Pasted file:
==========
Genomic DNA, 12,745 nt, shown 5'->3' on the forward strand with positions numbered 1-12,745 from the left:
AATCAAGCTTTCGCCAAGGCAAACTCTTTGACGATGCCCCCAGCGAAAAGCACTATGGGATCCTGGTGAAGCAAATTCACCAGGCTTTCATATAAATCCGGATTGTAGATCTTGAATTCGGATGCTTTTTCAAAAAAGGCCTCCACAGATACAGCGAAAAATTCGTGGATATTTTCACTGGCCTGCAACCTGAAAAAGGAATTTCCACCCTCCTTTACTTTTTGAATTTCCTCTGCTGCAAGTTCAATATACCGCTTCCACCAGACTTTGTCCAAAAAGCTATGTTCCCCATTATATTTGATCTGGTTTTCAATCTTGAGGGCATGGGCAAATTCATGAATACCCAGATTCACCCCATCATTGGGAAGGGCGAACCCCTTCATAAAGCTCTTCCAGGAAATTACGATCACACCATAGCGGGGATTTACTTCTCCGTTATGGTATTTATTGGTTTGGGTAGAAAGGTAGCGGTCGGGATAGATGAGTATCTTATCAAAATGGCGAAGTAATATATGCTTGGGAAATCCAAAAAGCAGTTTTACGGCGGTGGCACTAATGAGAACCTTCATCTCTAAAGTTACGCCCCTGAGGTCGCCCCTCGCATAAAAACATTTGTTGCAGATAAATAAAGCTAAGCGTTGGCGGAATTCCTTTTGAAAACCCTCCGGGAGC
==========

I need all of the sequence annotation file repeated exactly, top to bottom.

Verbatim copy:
Genomic DNA, 12,745 nt, shown 5'->3' on the forward strand with positions numbered 1-12,745 from the left:
AATCAAGCTTTCGCCAAGGCAAACTCTTTGACGATGCCCCCAGCGAAAAGCACTATGGGATCCTGGTGAAGCAAATTCACCAGGCTTTCATATAAATCCGGATTGTAGATCTTGAATTCGGATGCTTTTTCAAAAAAGGCCTCCACAGATACAGCGAAAAATTCGTGGATATTTTCACTGGCCTGCAACCTGAAAAAGGAATTTCCACCCTCCTTTACTTTTTGAATTTCCTCTGCTGCAAGTTCAATATACCGCTTCCACCAGACTTTGTCCAAAAAGCTATGTTCCCCATTATATTTGATCTGGTTTTCAATCTTGAGGGCATGGGCAAATTCATGAATACCCAGATTCACCCCATCATTGGGAAGGGCGAACCCCTTCATAAAGCTCTTCCAGGAAATTACGATCACACCATAGCGGGGATTTACTTCTCCGTTATGGTATTTATTGGTTTGGGTAGAAAGGTAGCGGTCGGGATAGATGAGTATCTTATCAAAATGGCGAAGTAATATATGCTTGGGAAATCCAAAAAGCAGTTTTACGGCGGTGGCACTAATGAGAACCTTCATCTCTAAAGTTACGCCCCTGAGGTCGCCCCTCGCATAAAAACATTTGTTGCAGATAAATAAAGCTAAGCGTTGGCGGAATTCCTTTTGAAAACCCTCCGGGAGC